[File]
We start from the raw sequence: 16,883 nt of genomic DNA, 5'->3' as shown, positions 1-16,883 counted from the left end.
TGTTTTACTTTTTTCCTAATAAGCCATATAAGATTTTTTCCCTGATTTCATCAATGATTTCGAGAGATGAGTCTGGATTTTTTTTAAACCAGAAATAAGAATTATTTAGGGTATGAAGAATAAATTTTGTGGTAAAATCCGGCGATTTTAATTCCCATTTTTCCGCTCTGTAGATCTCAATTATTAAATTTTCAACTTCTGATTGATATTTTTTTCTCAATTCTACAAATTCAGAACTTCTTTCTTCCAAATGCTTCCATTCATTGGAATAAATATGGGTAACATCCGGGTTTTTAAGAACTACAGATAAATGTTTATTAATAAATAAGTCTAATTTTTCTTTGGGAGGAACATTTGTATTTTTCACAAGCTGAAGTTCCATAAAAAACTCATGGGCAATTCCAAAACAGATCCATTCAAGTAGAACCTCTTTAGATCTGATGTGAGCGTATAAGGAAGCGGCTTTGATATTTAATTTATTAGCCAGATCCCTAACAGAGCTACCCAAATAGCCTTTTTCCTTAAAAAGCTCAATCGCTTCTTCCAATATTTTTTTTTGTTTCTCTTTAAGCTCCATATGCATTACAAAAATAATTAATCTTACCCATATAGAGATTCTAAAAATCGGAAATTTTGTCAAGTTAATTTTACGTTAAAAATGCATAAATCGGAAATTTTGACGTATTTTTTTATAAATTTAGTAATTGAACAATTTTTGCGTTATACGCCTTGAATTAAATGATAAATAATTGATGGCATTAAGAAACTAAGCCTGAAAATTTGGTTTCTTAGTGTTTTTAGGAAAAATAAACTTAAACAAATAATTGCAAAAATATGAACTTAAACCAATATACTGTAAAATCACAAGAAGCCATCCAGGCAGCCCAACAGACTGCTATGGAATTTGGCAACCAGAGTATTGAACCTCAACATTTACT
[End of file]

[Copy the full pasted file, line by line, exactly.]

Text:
We start from the raw sequence: 16,883 nt of genomic DNA, 5'->3' as shown, positions 1-16,883 counted from the left end.
TGTTTTACTTTTTTCCTAATAAGCCATATAAGATTTTTTCCCTGATTTCATCAATGATTTCGAGAGATGAGTCTGGATTTTTTTTAAACCAGAAATAAGAATTATTTAGGGTATGAAGAATAAATTTTGTGGTAAAATCCGGCGATTTTAATTCCCATTTTTCCGCTCTGTAGATCTCAATTATTAAATTTTCAACTTCTGATTGATATTTTTTTCTCAATTCTACAAATTCAGAACTTCTTTCTTCCAAATGCTTCCATTCATTGGAATAAATATGGGTAACATCCGGGTTTTTAAGAACTACAGATAAATGTTTATTAATAAATAAGTCTAATTTTTCTTTGGGAGGAACATTTGTATTTTTCACAAGCTGAAGTTCCATAAAAAACTCATGGGCAATTCCAAAACAGATCCATTCAAGTAGAACCTCTTTAGATCTGATGTGAGCGTATAAGGAAGCGGCTTTGATATTTAATTTATTAGCCAGATCCCTAACAGAGCTACCCAAATAGCCTTTTTCCTTAAAAAGCTCAATCGCTTCTTCCAATATTTTTTTTTGTTTCTCTTTAAGCTCCATATGCATTACAAAAATAATTAATCTTACCCATATAGAGATTCTAAAAATCGGAAATTTTGTCAAGTTAATTTTACGTTAAAAATGCATAAATCGGAAATTTTGACGTATTTTTTTATAAATTTAGTAATTGAACAATTTTTGCGTTATACGCCTTGAATTAAATGATAAATAATTGATGGCATTAAGAAACTAAGCCTGAAAATTTGGTTTCTTAGTGTTTTTAGGAAAAATAAACTTAAACAAATAATTGCAAAAATATGAACTTAAACCAATATACTGTAAAATCACAAGAAGCCATCCAGGCAGCCCAACAGACTGCTATGGAATTTGGCAACCAGAGTATTGAACCTCAACATTTACT